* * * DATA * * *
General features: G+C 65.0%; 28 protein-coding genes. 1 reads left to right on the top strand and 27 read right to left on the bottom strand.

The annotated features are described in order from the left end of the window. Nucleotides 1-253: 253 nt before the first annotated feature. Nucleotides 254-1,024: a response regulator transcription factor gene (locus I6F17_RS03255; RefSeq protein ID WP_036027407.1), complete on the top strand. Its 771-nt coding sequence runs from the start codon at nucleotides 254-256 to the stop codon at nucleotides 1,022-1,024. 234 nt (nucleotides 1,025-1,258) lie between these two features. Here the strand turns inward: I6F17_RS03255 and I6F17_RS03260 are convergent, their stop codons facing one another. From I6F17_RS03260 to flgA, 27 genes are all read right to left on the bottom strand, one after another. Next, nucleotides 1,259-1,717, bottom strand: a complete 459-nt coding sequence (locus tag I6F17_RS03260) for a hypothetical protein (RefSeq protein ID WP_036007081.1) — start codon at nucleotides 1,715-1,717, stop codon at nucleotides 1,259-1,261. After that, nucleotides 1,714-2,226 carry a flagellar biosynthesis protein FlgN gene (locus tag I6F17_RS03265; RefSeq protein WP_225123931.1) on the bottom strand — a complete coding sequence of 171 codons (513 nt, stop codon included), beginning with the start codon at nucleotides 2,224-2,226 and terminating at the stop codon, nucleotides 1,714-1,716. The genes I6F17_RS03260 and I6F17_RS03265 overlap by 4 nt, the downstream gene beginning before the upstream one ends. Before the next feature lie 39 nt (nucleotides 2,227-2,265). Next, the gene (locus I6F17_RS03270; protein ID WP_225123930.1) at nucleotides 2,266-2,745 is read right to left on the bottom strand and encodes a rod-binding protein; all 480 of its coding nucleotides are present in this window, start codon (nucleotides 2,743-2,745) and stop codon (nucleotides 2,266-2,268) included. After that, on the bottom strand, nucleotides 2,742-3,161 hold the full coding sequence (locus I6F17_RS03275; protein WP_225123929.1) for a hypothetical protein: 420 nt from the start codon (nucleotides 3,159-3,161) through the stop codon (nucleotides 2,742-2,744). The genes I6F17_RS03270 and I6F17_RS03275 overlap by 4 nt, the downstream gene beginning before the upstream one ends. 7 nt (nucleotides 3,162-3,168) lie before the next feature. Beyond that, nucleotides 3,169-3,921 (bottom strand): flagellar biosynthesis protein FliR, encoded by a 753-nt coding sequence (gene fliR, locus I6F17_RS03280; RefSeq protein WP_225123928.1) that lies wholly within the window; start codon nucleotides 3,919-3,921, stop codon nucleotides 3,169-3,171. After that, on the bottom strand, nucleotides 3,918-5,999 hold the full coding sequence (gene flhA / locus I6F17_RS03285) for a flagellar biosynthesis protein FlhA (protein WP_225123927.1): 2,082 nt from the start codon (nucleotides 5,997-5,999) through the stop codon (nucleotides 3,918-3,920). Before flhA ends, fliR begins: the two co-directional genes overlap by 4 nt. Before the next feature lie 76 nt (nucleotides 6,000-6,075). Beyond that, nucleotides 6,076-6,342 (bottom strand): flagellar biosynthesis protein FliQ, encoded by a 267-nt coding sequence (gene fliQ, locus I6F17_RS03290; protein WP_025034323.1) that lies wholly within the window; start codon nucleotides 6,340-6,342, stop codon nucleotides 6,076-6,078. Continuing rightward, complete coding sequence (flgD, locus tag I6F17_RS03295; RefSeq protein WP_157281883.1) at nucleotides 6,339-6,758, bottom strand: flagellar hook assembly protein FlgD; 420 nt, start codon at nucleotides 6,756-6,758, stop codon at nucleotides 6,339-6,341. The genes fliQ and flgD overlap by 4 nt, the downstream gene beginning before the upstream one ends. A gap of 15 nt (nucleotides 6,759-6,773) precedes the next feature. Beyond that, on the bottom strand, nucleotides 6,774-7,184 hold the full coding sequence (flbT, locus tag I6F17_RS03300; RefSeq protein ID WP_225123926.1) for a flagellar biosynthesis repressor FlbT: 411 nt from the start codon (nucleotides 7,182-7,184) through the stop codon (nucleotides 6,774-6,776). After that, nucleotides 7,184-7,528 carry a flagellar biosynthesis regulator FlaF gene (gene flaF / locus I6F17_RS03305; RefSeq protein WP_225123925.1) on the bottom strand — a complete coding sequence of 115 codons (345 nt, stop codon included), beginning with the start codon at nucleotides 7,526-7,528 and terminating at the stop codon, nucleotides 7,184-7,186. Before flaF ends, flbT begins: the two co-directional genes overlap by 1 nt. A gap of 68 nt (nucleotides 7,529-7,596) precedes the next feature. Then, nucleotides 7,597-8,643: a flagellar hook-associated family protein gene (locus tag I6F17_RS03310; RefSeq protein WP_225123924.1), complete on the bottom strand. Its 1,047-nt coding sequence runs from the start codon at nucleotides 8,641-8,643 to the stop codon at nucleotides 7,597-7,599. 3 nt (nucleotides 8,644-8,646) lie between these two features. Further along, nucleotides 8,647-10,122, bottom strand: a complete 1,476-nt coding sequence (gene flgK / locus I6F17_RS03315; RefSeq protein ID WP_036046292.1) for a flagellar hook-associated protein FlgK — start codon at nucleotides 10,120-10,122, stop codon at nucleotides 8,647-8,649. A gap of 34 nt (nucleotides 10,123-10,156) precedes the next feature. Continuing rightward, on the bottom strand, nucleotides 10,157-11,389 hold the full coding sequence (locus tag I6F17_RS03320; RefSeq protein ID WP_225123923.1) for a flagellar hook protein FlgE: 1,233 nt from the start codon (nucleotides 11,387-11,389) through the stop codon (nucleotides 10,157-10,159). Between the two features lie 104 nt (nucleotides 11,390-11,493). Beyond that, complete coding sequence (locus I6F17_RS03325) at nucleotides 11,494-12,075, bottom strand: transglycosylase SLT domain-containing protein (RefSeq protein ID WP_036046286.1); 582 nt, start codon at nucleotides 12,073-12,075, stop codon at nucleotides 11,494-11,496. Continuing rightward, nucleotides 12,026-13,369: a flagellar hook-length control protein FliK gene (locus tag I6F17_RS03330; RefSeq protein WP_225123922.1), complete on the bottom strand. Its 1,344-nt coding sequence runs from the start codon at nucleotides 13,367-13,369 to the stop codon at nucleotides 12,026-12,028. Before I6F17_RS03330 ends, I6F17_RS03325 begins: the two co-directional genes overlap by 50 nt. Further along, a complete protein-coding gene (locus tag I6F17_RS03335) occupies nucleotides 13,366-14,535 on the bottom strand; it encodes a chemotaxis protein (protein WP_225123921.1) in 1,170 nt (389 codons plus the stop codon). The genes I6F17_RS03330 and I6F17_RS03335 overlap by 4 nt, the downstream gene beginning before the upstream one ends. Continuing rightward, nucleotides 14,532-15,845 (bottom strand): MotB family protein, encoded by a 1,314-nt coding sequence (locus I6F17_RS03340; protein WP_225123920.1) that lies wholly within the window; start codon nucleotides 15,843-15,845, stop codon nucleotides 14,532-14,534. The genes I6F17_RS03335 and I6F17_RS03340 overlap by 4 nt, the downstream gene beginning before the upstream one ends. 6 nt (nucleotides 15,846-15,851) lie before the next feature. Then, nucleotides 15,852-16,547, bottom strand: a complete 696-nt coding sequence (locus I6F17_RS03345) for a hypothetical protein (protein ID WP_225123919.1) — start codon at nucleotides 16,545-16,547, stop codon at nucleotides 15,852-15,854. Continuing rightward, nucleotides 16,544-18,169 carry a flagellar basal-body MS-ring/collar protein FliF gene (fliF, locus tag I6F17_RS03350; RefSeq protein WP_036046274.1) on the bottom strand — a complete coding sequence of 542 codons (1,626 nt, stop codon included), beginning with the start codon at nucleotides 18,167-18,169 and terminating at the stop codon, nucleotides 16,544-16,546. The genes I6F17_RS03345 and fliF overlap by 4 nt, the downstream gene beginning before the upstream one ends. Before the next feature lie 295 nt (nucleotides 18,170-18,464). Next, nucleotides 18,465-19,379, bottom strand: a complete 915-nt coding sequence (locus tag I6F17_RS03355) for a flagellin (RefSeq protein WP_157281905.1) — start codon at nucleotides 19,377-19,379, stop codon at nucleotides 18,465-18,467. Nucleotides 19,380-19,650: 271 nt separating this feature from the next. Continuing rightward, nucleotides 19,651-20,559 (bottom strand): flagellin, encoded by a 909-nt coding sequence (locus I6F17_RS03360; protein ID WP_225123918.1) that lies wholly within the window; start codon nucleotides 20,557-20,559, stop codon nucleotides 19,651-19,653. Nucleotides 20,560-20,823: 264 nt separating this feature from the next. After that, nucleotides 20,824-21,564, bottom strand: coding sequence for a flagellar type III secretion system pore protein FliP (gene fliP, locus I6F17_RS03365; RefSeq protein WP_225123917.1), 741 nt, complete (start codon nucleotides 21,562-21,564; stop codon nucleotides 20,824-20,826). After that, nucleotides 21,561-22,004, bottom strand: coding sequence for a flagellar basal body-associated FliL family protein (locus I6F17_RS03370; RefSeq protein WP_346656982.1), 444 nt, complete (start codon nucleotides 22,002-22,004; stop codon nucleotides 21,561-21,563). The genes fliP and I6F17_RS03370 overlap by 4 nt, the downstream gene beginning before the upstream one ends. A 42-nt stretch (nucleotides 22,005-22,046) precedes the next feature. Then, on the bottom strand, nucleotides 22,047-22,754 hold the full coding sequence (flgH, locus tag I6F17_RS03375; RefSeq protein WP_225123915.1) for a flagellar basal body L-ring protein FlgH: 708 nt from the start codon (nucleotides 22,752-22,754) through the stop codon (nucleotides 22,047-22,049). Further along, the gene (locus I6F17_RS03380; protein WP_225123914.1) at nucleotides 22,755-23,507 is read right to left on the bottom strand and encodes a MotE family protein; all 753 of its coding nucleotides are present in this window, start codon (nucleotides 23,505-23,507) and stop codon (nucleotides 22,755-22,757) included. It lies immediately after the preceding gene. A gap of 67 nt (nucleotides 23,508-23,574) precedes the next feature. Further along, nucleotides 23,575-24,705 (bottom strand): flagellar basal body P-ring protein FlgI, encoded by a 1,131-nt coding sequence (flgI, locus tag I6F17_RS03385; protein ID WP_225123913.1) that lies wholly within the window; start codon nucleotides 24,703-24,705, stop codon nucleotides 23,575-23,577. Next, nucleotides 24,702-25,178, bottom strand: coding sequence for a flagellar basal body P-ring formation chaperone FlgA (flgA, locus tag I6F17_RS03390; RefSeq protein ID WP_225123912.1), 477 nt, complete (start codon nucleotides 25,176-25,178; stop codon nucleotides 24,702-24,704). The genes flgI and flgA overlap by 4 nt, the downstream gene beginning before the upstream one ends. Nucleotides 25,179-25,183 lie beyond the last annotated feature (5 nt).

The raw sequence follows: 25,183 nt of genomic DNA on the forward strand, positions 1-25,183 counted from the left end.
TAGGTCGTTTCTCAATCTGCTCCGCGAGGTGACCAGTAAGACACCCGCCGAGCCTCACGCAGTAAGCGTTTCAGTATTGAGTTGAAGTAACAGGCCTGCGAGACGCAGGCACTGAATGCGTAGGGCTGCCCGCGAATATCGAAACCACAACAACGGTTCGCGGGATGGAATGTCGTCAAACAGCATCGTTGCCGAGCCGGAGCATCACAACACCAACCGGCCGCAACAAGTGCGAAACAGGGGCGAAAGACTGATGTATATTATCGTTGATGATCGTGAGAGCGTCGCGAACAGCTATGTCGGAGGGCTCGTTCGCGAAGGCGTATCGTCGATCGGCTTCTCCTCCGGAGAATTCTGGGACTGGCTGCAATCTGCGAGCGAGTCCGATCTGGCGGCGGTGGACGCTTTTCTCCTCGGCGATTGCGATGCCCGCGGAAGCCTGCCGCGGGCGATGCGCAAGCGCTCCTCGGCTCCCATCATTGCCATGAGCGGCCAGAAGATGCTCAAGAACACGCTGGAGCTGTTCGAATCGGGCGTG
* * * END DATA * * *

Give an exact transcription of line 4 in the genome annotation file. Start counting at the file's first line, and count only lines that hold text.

TAGGTCGTTTCTCAATCTGCTCCGCGAGGTGACCAGTAAGACACCCGCCGAGCCTCACGCAGTAAGCGTTTCAGTATTGAGTTGAAGTAACAGGCCTGCGAGACGCAGGCACTGAATGCGTAGGGCTGCCCGCGAATATCGAAACCACAACAACGGTTCGCGGGATGGAATGTCGTCAAACAGCATCGTTGCCGAGCCGGAGCATCACAACACCAACCGGCCGCAACAAGTGCGAAACAGGGGCGAAAGACTGATGTATATTATCGTTGATGATCGTGAGAGCGTCGCGAACAGCTATGTCGGAGGGCTCGTTCGCGAAGGCGTATCGTCGATCGGCTTCTCCTCCGGAGAATTCTGGGACTGGCTGCAATCTGCGAGCGAGTCCGATCTGGCGGCGGTGGACGCTTTTCTCCTCGGCGATTGCGATGCCCGCGGAAGCCTGCCGCGGGCGATGCGCAAGCGCTCCTCGGCTCCCATCATTGCCATGAGCGGCCAGAAGATGCTCAAGAACACGCTGGAGCTGTTCGAATCGGGCGTG